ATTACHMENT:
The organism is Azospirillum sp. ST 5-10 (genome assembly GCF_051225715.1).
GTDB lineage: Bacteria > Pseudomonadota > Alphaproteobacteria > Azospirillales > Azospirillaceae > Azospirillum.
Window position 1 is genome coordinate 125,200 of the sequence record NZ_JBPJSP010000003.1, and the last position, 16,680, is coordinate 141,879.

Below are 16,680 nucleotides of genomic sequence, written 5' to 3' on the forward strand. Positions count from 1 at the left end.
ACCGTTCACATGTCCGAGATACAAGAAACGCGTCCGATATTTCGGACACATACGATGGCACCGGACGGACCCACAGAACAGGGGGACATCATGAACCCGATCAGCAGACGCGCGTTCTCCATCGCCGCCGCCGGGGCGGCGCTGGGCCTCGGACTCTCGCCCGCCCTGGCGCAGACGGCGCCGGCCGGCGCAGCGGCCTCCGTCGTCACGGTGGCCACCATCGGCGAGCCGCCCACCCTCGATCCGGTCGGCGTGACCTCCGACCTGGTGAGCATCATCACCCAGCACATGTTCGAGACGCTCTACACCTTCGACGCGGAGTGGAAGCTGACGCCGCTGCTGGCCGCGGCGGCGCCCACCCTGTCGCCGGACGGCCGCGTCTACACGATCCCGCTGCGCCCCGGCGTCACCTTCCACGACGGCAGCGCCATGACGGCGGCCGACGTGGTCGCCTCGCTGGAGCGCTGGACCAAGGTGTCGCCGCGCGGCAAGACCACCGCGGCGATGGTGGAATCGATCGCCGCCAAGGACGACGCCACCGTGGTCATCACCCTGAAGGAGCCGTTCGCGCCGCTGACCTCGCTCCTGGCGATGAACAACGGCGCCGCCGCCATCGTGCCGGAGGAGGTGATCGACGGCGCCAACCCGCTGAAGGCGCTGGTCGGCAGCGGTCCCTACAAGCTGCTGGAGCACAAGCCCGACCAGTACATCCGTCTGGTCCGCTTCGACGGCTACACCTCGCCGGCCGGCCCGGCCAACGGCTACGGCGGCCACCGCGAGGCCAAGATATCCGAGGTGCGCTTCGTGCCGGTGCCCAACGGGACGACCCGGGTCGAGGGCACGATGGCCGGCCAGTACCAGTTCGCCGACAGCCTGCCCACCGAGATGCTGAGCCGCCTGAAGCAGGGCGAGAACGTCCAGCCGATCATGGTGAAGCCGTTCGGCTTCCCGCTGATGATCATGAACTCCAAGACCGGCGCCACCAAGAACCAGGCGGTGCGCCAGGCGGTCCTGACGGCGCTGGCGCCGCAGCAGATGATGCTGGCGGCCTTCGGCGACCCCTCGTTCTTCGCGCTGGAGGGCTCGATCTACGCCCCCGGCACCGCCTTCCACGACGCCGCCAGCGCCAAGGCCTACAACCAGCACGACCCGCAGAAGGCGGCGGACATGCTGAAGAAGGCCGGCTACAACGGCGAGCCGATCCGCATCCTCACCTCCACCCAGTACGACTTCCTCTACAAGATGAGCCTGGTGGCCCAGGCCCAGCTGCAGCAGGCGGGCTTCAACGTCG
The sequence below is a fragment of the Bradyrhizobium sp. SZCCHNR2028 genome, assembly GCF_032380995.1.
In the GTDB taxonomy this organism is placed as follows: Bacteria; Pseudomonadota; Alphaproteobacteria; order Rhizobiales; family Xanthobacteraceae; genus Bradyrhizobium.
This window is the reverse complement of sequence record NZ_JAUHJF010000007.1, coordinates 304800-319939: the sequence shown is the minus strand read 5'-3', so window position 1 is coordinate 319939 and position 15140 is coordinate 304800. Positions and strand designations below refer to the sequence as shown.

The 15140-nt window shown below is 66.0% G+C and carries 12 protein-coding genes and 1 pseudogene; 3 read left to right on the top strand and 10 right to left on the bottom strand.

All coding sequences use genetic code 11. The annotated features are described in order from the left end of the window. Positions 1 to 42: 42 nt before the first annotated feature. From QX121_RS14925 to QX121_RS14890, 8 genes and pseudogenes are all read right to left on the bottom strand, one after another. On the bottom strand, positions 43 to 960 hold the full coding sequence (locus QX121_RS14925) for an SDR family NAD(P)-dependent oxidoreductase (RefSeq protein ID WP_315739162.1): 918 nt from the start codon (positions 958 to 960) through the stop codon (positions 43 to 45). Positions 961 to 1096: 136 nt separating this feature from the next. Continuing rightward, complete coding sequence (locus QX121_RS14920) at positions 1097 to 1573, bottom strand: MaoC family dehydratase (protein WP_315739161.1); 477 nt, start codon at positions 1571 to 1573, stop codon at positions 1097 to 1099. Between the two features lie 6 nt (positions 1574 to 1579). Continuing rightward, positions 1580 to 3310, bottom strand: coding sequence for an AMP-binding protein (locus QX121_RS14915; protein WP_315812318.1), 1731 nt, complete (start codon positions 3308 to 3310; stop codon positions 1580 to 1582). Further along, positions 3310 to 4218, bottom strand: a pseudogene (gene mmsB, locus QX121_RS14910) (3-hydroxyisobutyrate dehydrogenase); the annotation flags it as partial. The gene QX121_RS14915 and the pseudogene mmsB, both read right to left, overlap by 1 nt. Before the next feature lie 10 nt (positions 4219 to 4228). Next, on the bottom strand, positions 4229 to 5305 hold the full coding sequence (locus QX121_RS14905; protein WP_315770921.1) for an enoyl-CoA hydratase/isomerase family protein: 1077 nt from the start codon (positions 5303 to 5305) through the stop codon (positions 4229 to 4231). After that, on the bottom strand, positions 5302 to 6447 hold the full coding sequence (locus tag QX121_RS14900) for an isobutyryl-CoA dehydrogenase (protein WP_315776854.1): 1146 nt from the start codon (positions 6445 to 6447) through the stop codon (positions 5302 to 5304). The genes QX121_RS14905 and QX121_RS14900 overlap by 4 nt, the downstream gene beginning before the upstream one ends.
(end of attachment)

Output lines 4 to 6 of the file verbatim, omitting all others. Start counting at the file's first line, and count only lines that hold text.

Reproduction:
Below are 16,680 nucleotides of genomic sequence, written 5' to 3' on the forward strand. Positions count from 1 at the left end.
ACCGTTCACATGTCCGAGATACAAGAAACGCGTCCGATATTTCGGACACATACGATGGCACCGGACGGACCCACAGAACAGGGGGACATCATGAACCCGATCAGCAGACGCGCGTTCTCCATCGCCGCCGCCGGGGCGGCGCTGGGCCTCGGACTCTCGCCCGCCCTGGCGCAGACGGCGCCGGCCGGCGCAGCGGCCTCCGTCGTCACGGTGGCCACCATCGGCGAGCCGCCCACCCTCGATCCGGTCGGCGTGACCTCCGACCTGGTGAGCATCATCACCCAGCACATGTTCGAGACGCTCTACACCTTCGACGCGGAGTGGAAGCTGACGCCGCTGCTGGCCGCGGCGGCGCCCACCCTGTCGCCGGACGGCCGCGTCTACACGATCCCGCTGCGCCCCGGCGTCACCTTCCACGACGGCAGCGCCATGACGGCGGCCGACGTGGTCGCCTCGCTGGAGCGCTGGACCAAGGTGTCGCCGCGCGGCAAGACCACCGCGGCGATGGTGGAATCGATCGCCGCCAAGGACGACGCCACCGTGGTCATCACCCTGAAGGAGCCGTTCGCGCCGCTGACCTCGCTCCTGGCGATGAACAACGGCGCCGCCGCCATCGTGCCGGAGGAGGTGATCGACGGCGCCAACCCGCTGAAGGCGCTGGTCGGCAGCGGTCCCTACAAGCTGCTGGAGCACAAGCCCGACCAGTACATCCGTCTGGTCCGCTTCGACGGCTACACCTCGCCGGCCGGCCCGGCCAACGGCTACGGCGGCCACCGCGAGGCCAAGATATCCGAGGTGCGCTTCGTGCCGGTGCCCAACGGGACGACCCGGGTCGAGGGCACGATGGCCGGCCAGTACCAGTTCGCCGACAGCCTGCCCACCGAGATGCTGAGCCGCCTGAAGCAGGGCGAGAACGTCCAGCCGATCATGGTGAAGCCGTTCGGCTTCCCGCTGATGATCATGAACTCCAAGACCGGCGCCACCAAGAACCAGGCGGTGCGCCAGGCGGTCCTGACGGCGCTGGCGCCGCAGCAGATGATGCTGGCGGCCTTCGGCGACCCCTCGTTCTTCGCGCTGGAGGGCTCGATCTACGCCCCCGGCACCGCCTTCCACGACGCCGCCAGCGCCAAGGCCTACAACCAGCACGACCCGCAGAAGGCGGCGGACATGCTGAAGAAGGCCGGCTACAACGGCGAGCCGATCCGCATCCTCACCTCCACCCAGTACGACTTCCTCTACAAGATGAGCCTGGTGGCCCAGGCCCAGCTGCAGCAGGCGGGCTTCAACGTCG
The sequence below is a fragment of the Bradyrhizobium sp. SZCCHNR2028 genome, assembly GCF_032380995.1.